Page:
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Business

'Chaebol' saved, ironically, by a white knight

SEOUL/SILICON VALLEY -- Samsung Electronics and Apple continue to engage in legal disputes over smartphone patents, but chip orders from Apple for the iPhone 6s series likely helped Samsung post its first profit increase in two years in the July-September quarter.

     Opening up the latest electronic gadgets and analyzing their building blocks is now a tradition among information technology news sites. Naturally, they took apart Apple's iPhone 6s phones as soon as they became available in September. Inside, they found Samsung-made central processing units and other chips.

     

This was news because Apple had switched suppliers of many of the chips in the previous iPhone series from Samsung to Taiwan Semiconductor Mfg. Co., better known as TSMC. According to reports on iPhone 6s components, the big South Korean electronics maker has won back a number of contracts from TSMC.

     Apple gave the contracts to TSMC due to fallout from its patent disputes with Samsung, which began in 2011, when Apple sued Samsung. Steve Jobs, the late Apple chief executive, used to call his company's South Korean supplier and rival "a copycat."

     In April 2014, Apple ran a full-page ad in the U.K.'s Guardian and other newspapers. "There are some ideas we want every company to copy," the ad's headline read. The rest of the ad talked about Apple's use of renewable energy, but it was written in a way that "copying ideas" could be interpreted as Apple taking a dig at Samsung over its alleged patent breaches.

"Already higher"

The relationship began improving after the two companies agreed in August 2014 to consolidate their patent disputes, which had been fought in 10 countries, in U.S. courts.

     This development was not unrelated to the rise of startup smartphone makers in China. As the once-threatening sales growth of Samsung's smartphones stalled, Apple had less motivation to attack the rival. Consequently, Apple stopped running ads that appeared to make fun of Samsung.

     Leadership changes at both companies also likely played a role. Jobs passed away in 2011, and Samsung Chairman Lee Kun-hee remains hospitalized since a heart attack in May 2014.

     Samsung Vice Chairman Lee Jae-yong, the chairman's only son, attended Jobs' memorial service and held a meeting with Tim Cook, Apple's new CEO. The corporate relationship began to thaw.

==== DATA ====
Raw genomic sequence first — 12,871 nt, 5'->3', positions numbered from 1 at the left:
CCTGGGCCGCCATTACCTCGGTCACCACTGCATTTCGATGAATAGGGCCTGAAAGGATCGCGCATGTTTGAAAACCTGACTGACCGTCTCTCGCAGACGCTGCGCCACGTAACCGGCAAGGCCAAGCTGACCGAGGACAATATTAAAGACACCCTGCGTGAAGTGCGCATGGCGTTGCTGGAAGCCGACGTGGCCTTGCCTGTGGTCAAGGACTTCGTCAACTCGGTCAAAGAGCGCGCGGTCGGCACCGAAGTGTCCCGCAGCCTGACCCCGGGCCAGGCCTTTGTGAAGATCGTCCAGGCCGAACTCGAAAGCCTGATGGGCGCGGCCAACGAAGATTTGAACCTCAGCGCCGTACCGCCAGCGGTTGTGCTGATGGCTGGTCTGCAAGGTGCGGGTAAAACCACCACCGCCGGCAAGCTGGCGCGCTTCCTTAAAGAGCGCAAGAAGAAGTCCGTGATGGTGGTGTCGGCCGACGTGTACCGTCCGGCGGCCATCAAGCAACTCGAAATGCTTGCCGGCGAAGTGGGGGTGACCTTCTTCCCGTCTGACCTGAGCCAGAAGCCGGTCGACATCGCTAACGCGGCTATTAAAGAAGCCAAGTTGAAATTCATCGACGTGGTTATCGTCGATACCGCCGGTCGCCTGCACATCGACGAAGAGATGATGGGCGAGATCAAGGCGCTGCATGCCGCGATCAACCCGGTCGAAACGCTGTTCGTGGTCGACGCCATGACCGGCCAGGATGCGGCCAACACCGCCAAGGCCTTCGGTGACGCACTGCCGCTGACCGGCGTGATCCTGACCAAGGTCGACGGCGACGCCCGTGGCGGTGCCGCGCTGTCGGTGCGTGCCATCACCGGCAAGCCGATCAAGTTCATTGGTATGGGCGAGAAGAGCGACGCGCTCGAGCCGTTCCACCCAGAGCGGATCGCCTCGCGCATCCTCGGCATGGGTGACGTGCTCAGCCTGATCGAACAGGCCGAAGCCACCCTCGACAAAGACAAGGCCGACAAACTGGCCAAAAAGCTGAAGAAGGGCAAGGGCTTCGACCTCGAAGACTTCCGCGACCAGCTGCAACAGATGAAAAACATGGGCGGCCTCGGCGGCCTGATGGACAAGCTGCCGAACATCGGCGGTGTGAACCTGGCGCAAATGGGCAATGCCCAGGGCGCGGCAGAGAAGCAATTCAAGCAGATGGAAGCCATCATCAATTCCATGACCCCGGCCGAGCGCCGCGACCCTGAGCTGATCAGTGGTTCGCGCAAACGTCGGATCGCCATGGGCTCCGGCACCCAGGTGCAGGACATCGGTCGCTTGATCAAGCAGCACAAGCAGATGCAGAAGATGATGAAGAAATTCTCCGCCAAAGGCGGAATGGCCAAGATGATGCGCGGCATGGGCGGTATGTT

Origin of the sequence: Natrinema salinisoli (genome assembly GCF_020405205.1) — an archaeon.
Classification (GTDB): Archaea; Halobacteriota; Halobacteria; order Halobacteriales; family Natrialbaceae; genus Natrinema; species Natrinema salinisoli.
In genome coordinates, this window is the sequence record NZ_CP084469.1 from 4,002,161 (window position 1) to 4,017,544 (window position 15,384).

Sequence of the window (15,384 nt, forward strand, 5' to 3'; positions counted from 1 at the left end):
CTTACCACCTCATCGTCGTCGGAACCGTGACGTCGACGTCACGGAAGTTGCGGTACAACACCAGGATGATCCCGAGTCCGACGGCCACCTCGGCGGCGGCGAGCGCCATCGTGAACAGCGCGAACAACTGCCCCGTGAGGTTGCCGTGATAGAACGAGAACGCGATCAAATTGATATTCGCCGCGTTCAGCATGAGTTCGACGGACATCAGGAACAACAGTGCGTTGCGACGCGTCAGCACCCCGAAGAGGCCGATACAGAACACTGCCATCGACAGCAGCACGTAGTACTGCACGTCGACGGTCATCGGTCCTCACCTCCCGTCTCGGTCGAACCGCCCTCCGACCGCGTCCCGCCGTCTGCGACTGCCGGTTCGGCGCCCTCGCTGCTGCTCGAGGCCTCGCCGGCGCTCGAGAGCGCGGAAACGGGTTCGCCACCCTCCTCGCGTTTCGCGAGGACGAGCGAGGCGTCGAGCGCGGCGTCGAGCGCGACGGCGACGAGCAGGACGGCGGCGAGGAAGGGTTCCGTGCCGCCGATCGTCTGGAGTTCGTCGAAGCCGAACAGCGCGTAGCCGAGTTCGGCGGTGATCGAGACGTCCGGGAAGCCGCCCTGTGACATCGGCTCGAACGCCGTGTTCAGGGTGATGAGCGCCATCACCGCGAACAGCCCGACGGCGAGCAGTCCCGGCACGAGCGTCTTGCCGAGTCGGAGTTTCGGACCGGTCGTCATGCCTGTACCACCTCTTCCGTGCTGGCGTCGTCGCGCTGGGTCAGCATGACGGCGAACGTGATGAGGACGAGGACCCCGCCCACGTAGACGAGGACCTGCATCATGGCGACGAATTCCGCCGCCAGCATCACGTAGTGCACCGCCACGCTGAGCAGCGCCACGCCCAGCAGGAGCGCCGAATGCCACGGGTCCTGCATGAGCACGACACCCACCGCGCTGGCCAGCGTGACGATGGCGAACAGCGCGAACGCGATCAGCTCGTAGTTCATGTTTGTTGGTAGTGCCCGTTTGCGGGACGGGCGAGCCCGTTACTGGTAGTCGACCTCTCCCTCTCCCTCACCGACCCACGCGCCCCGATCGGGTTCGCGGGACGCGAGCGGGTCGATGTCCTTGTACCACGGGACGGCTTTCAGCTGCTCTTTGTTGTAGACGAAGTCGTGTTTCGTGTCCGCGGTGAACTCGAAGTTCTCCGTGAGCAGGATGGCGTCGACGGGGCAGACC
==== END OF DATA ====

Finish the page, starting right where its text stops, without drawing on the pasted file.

As tensions eased, the two companies resumed business dealings. Apple first began procuring DRAM and other memory chips from Samsung. Before the patent disputes broke out, transactions between the two heavyweights were estimated to have exceeded 10 trillion won ($8.76 billion) a year. "The current amount must be already higher than back then," one market analyst said.

     This is partly because Samsung's chip business used to rely heavily on memory chips but now also includes CPUs.

The Japanese path

The electronics arm of the Samsung chaebol on Wednesday reported a group operating profit of 7.3 trillion won for the July to September period, up 80% from a year earlier. While the figure beat market expectations, there was no self-congratulatory back-patting. Smartphone sales remain weak, and Samsung needs to find new drivers of future growth.

     One reason the company has been unable to escape a stagnant business climate is the absence of its powerful chairman. Since he remains in a hospital, his eldest son has been acting as the de facto leader, but it is impossible for the vice chairman to implement drastic changes while his father still has the chairman's title, one insider said. "South Korean culture shuns children overstepping their roles," the source said.

     As a matter of fact, most major positions at the smartphone division remain unchanged from before the chairman's hospitalization.

     If the chairman is unable to return anytime soon, Samsung must promote his son to chairman or create a mechanism that enables him to assume complete control of the company. Considering this, the Samsung group's traditional personnel shuffle in December will likely receive much more attention than usual this year.

     Another interesting note on the Samsung-Apple topic is that Samsung's business recovery seems to have been driven by its components divisions. Japanese consumer electronics makers took a similar path when their brand power was weakened by cheap South Korean and Chinese knockoff TVs and other products.

     Now Samsung is under similar pressure, though it also has Apple to compete and litigate against.

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